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  5. "Good afternoon, Eva."

"Good afternoon, Eva."

Translation:Feasgar math, Eubha.

April 3, 2020



Sorry if dumb question, but when do you use "a" in front of a person's name? Like, why isn't this "Feasgar math, a Eubha"?


The Vocative Case

Gaelic has four cases. The perfect amount for any language. Much of what we have looked at has been in the nominative case - which could be described as the basic way of doing things. Think of it as vanilla flavour.

Here is a sentence in the nominative case:

<pre>Tha Seumas math. </pre>

Gaelic has a special case that we use when addressing people or even things (saying hello, how are you, etc.). This is called the vocative case. Think of it as strawberry flavour.

In the following sentence the word Seumas is in the vocative case:

<pre>Madainn mhath, a Sheumais. </pre>

There are two other cases in Gaelic which we do not explore in detail at this stage - the dative case (pistachio flavour) and the genitive case (chilli flavour).

We will break down below exactly how the vocative case works. It is one of Gaelic's many interesting features.

  1. Lenitable Consonants - B, C, D, G, M, P, S, T (but not F for now)


<pre>Add an a before the noun. This is known as a vocative particle. Lenite the word (add an 'h' after the initial consonant) and slenderise (add an 'i' before the last consonant). </pre>


<pre>Calum > Madainn mhath, a Chaluim. Tormod > Madainn mhath, a Thormoid Pàdraig > Halò, a Phàdraig. Seumas > Feasgar math, a Sheumais. </pre>


<pre>Add vocative particle a. Lenite the word. Feminine names don't slenderise. </pre>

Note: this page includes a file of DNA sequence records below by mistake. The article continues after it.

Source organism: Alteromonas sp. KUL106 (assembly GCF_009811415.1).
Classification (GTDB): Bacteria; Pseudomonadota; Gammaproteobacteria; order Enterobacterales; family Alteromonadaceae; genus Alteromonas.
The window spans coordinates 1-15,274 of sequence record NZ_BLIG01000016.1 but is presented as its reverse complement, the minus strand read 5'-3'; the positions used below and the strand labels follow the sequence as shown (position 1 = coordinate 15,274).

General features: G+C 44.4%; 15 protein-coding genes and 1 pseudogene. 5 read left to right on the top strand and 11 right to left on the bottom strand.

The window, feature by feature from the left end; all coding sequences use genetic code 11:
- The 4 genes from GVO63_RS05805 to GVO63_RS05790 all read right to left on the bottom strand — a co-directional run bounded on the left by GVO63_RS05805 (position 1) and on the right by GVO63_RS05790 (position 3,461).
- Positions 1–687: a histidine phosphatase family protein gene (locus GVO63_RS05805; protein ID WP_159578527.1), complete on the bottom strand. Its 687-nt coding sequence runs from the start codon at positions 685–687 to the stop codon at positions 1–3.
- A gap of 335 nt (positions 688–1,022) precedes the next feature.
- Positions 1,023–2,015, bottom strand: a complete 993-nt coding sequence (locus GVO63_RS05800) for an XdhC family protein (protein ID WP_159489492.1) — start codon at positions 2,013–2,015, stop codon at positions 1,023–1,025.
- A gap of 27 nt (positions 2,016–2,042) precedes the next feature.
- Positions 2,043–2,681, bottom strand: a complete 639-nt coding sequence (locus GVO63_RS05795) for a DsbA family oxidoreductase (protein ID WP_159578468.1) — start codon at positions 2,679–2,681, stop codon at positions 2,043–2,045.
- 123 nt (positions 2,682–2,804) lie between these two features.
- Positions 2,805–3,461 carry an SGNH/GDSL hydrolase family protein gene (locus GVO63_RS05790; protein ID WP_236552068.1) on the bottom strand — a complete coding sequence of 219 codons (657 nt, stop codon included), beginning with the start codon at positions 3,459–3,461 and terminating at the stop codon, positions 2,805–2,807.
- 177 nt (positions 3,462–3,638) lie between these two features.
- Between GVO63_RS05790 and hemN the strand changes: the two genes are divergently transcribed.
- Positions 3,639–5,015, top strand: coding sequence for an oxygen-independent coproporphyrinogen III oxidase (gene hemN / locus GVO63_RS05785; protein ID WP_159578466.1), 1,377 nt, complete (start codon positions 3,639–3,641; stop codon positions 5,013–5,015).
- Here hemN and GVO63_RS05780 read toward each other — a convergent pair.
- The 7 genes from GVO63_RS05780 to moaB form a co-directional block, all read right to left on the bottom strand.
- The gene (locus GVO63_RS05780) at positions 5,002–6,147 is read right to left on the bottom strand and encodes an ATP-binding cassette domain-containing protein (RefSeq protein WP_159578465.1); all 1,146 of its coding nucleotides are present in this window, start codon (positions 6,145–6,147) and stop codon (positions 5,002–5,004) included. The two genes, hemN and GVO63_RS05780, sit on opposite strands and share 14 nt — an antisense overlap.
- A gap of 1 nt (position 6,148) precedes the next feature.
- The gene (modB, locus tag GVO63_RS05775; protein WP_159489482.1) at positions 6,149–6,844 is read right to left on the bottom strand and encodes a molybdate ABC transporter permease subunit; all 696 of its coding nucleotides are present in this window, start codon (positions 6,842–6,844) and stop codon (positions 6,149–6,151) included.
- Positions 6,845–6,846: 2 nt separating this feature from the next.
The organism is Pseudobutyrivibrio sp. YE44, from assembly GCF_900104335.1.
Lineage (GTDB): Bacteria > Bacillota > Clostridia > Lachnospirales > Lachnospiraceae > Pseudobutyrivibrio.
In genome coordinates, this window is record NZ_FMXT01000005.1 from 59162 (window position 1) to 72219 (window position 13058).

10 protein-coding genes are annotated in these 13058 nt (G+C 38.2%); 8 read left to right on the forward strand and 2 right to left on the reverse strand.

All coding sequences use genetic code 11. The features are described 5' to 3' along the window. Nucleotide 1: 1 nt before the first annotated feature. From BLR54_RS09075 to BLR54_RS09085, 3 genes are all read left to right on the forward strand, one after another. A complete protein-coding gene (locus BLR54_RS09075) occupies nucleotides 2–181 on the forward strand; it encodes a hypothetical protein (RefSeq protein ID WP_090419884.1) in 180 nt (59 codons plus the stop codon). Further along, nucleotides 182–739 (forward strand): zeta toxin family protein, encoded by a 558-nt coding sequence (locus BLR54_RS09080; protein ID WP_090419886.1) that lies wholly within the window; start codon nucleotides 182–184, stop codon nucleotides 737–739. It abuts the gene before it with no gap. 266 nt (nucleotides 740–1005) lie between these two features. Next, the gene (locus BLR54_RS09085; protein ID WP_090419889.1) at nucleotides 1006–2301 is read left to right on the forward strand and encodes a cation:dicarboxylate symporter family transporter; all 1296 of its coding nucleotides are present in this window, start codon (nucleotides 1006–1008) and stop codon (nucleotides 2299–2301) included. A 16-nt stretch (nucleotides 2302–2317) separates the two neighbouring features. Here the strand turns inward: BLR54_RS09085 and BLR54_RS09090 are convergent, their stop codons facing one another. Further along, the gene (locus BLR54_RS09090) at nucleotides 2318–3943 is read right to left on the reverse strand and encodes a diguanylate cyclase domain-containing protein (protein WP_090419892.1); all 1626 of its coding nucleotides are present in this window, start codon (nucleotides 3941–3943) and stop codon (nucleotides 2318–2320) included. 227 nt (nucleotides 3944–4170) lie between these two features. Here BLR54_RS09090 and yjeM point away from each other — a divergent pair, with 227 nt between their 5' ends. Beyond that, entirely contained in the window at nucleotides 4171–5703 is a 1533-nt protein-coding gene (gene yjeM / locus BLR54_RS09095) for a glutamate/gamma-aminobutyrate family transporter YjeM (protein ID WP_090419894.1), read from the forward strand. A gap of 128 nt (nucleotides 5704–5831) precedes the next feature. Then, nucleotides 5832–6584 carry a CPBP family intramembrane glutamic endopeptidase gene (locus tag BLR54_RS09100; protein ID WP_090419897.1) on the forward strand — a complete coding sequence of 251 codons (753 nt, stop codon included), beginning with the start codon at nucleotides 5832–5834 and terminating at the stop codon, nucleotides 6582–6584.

<pre>Mairead > Halò, a Mhairead Beathag > Madainn mhath, a Bheathag </pre>
  1. Names that begin with a consonant or comination that does not lenite - L, N, R, SG, SM, ST, SP


<pre>Add vocative particle a. Slenderise when possible. </pre>


<pre>Niall > Halò, a Nèill. Ruairidh > Halò, a Ruairidh. </pre>

N.B. The name Ruairidh is already slenderised and you can't double slenderise or your tongue would fall out, obviously.


<pre>Add vocative particle a. </pre>


<pre>Raonaid > Halò, a Raonaid. Leagsaidh > Halò, a Leagsaidh. </pre>
  1. Names that begin with F

Names that begin with F followed by a consonant follow pattern number 1.


<pre>Frìseal > Halò, a Fhrìseil. Flòraidh > Halò a Fhlòraidh. </pre>

Names that begin with F followed by a vowel follow a slightly different pattern. The vocative particle a is omitted. Masculine names lenite and slenderise. Female names only lenite.


<pre>Fionnlagh > Halò, Fhionnlaigh. Fearghas > Halò, Fhearghais. </pre>

Copy/pasted from https://duome.eu/tips/en/gd


You don't need to use the vocative particle a before names that begin with a vowel (or effectively begin with a vowel when lenited - i.e. names beginning with F + vowel, which lenites to a silent Fh + vowel)

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